Almost every plant and animal has a circadian/biological clock, that regulates the timing of biological processes, running every 24 hours.
These ‘clocks’ are known as circadian rhythms, and are internal processes which are encoded into our DNA.
We know that these circadian clocks exist because there are biological markers in the body that exemplify it. As we wake up, melatonin levels drop, stress hormone levels rise. As evening comes, melatonin rises and our body cools down, preparing us for sleep. Levels of all our hormones and chemicals rise and fall at certain times of the day, helping to maintain a healthy balance.
When we neglect the body’s natural rhythms we become more susceptible to a variety of diseases from obesity to depression.
How Eating Patterns Affect Health
Just like light, food at the wrong time can disturb the peripheral clock. This disrupts our natural metabolism – pushing us towards disease.
In the morning, our stomach is prepared with the right hormones and enzymes and the correct gut microbiome to digest food. During the day, our body burns carbs and stores fat. As evening comes, the body begins to run low on carbs and so starts to burn fat. This complimentary opposite rhythm helps us maintain bodyweight.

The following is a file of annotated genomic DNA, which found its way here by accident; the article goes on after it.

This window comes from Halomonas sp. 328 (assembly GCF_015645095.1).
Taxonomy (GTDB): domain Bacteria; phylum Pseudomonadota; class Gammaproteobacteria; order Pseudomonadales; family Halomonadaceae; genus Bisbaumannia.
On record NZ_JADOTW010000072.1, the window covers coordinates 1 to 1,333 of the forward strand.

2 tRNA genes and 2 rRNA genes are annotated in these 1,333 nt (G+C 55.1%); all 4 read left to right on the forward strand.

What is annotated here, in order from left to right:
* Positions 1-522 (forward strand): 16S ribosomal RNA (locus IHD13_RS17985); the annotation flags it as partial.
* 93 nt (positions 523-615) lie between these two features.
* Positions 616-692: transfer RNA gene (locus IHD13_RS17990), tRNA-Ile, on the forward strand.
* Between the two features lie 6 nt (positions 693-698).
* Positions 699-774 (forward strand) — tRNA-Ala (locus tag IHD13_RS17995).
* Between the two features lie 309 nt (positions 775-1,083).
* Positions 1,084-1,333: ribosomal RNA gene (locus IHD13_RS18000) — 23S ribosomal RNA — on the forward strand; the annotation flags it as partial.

If we extend our last meal late into the night, the body continues to make fat, however there is not enough time for it to be burned effectively.
This has been best shown in a study carried out on mice by the Salk Institute*:
The improvements were attributed to keeping the mice more in-sync with their biological clocks - by consuming when the genes for digestion are active.
The Round Up
When we eat is equally as important as what we eat. With the typical 9-5 working lifestyle eating in accordance with our circadian rhythm can be a real challenge, but the benefits make it more than worthwhile.
Stop the late-night snacking, get in-tune with your circadian rhythm, and reap the physiological and psychological rewards.
Christian Lawal Personal Training.
Personal training in Tunbridge Wells, Tonbridge & Sevenoaks.